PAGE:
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Financially Motivated Whaling Attacks

January 14, 2016

In a previous blog post, a colleague discussed a wire transfer fraud attack aimed at a company’s CFO. He stressed the importance of having the proper people and process control strategies in place to help protect your organization and laid out important tactics you can add to your policies to prevent fraud. It was stated that you should not rely solely on technology to protect your organization, which is true, but it is an important component.

On any given day, many people receive hundreds of emails. But when an employee receives an email from their CEO, CFO or another senior executive, they are more likely to notice and respond. Unfortunately, this natural human behavior is exactly what malicious actors are exploiting in the latest “whaling” attack.

Whaling is a focused phishing email targeted against senior executives of a company, or those with special access to information (aka the “big fish”). Recently we have seen an uptick in a type of whaling attack targeted against individuals in finance. An individual (e.g. the CFO or head of accounting) who is authorized to handle money receives an email from an attacker (posing as a senior executive) looking to steal money by asking to initiate a wire transfer. If the individual takes the bait, the impact of a successful attack is obvious in the monetary loss to the company.

While the list is long, there are some key things that can be done from a technology perspective to mitigate this social engineering threat.

  1. Whitelist your domain with trusted applications. It is important to make sure your company’s domain can only be used to send emails with a special list of providers. These include third-party applications that you use to conduct business and need to send out alerts to employees.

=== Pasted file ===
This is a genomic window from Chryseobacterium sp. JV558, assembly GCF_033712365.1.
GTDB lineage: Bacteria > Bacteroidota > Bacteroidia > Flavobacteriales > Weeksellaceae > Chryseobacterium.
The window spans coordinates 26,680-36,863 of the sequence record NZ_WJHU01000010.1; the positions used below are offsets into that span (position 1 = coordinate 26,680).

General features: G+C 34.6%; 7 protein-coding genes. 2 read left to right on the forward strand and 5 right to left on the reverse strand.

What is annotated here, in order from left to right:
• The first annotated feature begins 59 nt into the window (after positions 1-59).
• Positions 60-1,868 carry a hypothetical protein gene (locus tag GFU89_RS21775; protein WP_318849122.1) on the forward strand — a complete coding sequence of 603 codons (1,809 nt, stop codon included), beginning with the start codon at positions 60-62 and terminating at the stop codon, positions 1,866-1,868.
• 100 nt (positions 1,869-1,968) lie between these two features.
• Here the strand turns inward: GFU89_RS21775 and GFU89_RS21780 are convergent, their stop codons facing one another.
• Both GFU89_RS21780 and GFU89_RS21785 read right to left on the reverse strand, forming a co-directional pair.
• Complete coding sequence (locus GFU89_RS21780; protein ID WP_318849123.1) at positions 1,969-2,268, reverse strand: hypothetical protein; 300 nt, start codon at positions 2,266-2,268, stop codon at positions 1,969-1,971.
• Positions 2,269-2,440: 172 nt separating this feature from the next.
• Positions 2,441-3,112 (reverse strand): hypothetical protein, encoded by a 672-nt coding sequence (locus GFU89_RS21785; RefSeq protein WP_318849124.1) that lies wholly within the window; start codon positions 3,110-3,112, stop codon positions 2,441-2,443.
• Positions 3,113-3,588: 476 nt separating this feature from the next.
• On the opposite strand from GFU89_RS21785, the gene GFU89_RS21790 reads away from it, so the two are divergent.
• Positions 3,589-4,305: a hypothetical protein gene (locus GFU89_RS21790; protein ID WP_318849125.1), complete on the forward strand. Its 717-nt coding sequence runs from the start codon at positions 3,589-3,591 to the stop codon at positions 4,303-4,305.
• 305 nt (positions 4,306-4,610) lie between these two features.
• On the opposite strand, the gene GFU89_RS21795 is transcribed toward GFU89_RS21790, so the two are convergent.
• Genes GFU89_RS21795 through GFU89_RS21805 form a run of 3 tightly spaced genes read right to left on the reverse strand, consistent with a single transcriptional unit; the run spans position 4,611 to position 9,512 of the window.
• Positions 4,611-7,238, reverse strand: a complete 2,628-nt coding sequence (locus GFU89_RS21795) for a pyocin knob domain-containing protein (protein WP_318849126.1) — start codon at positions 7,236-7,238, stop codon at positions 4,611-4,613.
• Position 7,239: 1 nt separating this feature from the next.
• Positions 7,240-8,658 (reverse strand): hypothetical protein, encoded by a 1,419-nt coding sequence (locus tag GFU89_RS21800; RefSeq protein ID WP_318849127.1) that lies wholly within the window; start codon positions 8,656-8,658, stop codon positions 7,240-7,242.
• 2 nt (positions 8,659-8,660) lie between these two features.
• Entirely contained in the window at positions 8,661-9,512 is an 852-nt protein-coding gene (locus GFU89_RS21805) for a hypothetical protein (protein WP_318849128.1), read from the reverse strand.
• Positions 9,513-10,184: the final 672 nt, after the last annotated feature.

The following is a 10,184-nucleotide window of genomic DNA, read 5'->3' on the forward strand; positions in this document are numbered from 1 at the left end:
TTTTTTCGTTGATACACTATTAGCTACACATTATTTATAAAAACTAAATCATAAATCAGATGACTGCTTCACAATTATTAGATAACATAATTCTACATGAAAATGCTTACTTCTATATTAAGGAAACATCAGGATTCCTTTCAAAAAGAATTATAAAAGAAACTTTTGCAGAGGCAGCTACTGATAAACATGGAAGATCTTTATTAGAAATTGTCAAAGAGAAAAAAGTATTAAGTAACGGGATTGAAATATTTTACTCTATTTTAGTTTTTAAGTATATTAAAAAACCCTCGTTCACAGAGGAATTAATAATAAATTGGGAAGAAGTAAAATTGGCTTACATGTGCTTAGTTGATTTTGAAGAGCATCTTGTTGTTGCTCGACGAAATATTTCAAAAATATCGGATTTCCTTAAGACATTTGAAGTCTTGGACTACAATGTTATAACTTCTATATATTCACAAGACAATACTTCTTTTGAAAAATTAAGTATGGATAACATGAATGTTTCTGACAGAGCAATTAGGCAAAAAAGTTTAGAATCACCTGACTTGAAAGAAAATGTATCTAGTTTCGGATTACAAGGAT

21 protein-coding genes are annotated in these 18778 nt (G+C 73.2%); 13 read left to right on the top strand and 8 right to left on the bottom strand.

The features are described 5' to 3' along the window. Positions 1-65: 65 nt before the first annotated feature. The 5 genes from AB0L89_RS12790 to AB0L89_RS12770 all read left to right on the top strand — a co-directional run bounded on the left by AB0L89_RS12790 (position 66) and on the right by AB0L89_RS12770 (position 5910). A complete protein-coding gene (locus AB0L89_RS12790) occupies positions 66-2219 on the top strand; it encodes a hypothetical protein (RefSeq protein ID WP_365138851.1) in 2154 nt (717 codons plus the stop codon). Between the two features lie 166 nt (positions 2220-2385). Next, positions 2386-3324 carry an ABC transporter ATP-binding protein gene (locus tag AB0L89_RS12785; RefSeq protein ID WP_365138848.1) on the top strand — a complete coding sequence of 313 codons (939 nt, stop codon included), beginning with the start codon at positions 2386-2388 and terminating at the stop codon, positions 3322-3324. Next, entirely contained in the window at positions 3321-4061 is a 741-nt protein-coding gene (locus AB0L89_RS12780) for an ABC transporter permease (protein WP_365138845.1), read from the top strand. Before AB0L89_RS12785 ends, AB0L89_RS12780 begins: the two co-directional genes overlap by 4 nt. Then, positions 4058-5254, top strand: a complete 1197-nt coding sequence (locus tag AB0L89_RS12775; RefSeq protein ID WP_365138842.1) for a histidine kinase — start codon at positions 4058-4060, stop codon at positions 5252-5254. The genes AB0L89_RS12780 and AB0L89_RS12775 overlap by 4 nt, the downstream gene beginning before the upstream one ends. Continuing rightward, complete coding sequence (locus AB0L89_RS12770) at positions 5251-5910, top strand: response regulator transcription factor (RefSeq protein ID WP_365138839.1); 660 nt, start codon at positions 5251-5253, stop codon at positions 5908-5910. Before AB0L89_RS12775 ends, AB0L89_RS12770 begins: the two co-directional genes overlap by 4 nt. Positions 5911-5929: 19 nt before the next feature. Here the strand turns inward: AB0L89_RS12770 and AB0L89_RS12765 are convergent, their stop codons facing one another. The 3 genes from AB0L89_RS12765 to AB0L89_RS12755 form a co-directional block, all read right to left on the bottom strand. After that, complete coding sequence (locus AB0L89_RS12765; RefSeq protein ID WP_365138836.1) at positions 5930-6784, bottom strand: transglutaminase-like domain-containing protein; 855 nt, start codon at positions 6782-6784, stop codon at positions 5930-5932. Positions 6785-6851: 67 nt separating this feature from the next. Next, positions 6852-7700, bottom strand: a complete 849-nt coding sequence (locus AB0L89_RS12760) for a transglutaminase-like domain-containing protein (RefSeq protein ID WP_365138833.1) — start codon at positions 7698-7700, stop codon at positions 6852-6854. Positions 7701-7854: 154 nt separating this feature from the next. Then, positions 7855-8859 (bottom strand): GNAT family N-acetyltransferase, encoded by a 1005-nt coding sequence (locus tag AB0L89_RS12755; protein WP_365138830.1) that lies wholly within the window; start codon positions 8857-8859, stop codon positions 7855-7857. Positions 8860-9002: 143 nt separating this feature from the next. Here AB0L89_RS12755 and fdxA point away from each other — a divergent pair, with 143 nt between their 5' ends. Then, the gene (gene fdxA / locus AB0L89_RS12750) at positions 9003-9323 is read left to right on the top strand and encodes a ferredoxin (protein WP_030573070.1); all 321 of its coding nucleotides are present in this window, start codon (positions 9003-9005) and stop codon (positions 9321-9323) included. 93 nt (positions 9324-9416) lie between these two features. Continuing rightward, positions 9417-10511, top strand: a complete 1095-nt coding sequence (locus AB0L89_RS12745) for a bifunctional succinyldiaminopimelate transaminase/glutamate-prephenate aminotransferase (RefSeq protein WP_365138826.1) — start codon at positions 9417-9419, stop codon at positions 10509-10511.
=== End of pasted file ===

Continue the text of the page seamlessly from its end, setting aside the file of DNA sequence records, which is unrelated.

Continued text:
2. Tag emails coming from outside of your organization. We ask a lot from our employees and security is not always remembered. To help your employees you can implement an email rule that tags any external emails sent to employee inboxes. Receiving this notification triggers employees to exercise more caution than they normally would with an internal email. Communicating the change to employees and explaining how they should handle external emails differently than internal emails is key.
  3. Monitor brand and domain infringements. You should have strategy in place to handle domains similar to your company’s. This can include a combination buying the domains, blocking them, or monitoring them for suspicious activity. You should also be prepared to send cease and desist letters for those who attempt to impersonate your brand and take additional legal action if necessary.

Fraud is not new, however, it is continuously evolving. Even this latest attack has been evolving over the last few months. It started out targeting domestic operations, but we have seen the strategy shift to target international employees that handle back office authorizations for money transfers. This is why it important to implement company-wide security strategies that include all three components: people, process and technology.

    Ping Look

By: Ping Look

Executive Advisor, Security Communications and Awareness

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